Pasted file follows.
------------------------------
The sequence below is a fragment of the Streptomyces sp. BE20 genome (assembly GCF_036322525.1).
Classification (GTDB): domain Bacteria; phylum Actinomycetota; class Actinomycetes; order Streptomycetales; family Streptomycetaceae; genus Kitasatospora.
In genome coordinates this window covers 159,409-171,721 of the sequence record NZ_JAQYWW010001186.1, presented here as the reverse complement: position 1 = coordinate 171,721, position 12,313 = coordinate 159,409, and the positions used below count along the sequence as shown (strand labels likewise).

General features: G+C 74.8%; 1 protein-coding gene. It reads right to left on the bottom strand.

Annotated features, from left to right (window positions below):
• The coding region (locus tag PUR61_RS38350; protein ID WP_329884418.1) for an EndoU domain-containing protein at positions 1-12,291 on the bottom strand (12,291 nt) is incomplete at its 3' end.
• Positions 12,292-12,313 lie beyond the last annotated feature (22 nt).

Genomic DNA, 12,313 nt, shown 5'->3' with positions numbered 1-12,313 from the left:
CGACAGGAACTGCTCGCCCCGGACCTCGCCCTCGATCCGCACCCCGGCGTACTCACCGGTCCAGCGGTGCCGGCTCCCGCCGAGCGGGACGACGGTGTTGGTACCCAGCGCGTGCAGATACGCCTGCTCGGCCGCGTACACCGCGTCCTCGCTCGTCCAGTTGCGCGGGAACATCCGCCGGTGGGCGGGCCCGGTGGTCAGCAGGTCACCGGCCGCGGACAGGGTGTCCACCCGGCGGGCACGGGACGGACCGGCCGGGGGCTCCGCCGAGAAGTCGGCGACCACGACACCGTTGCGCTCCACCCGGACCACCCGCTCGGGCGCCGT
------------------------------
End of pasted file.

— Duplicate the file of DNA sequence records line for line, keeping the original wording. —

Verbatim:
The sequence below is a fragment of the Streptomyces sp. BE20 genome (assembly GCF_036322525.1).
Classification (GTDB): domain Bacteria; phylum Actinomycetota; class Actinomycetes; order Streptomycetales; family Streptomycetaceae; genus Kitasatospora.
In genome coordinates this window covers 159,409-171,721 of the sequence record NZ_JAQYWW010001186.1, presented here as the reverse complement: position 1 = coordinate 171,721, position 12,313 = coordinate 159,409, and the positions used below count along the sequence as shown (strand labels likewise).

General features: G+C 74.8%; 1 protein-coding gene. It reads right to left on the bottom strand.

Annotated features, from left to right (window positions below):
• The coding region (locus tag PUR61_RS38350; protein ID WP_329884418.1) for an EndoU domain-containing protein at positions 1-12,291 on the bottom strand (12,291 nt) is incomplete at its 3' end.
• Positions 12,292-12,313 lie beyond the last annotated feature (22 nt).

Genomic DNA, 12,313 nt, shown 5'->3' with positions numbered 1-12,313 from the left:
CGACAGGAACTGCTCGCCCCGGACCTCGCCCTCGATCCGCACCCCGGCGTACTCACCGGTCCAGCGGTGCCGGCTCCCGCCGAGCGGGACGACGGTGTTGGTACCCAGCGCGTGCAGATACGCCTGCTCGGCCGCGTACACCGCGTCCTCGCTCGTCCAGTTGCGCGGGAACATCCGCCGGTGGGCGGGCCCGGTGGTCAGCAGGTCACCGGCCGCGGACAGGGTGTCCACCCGGCGGGCACGGGACGGACCGGCCGGGGGCTCCGCCGAGAAGTCGGCGACCACGACACCGTTGCGCTCCACCCGGACCACCCGCTCGGGCGCCGT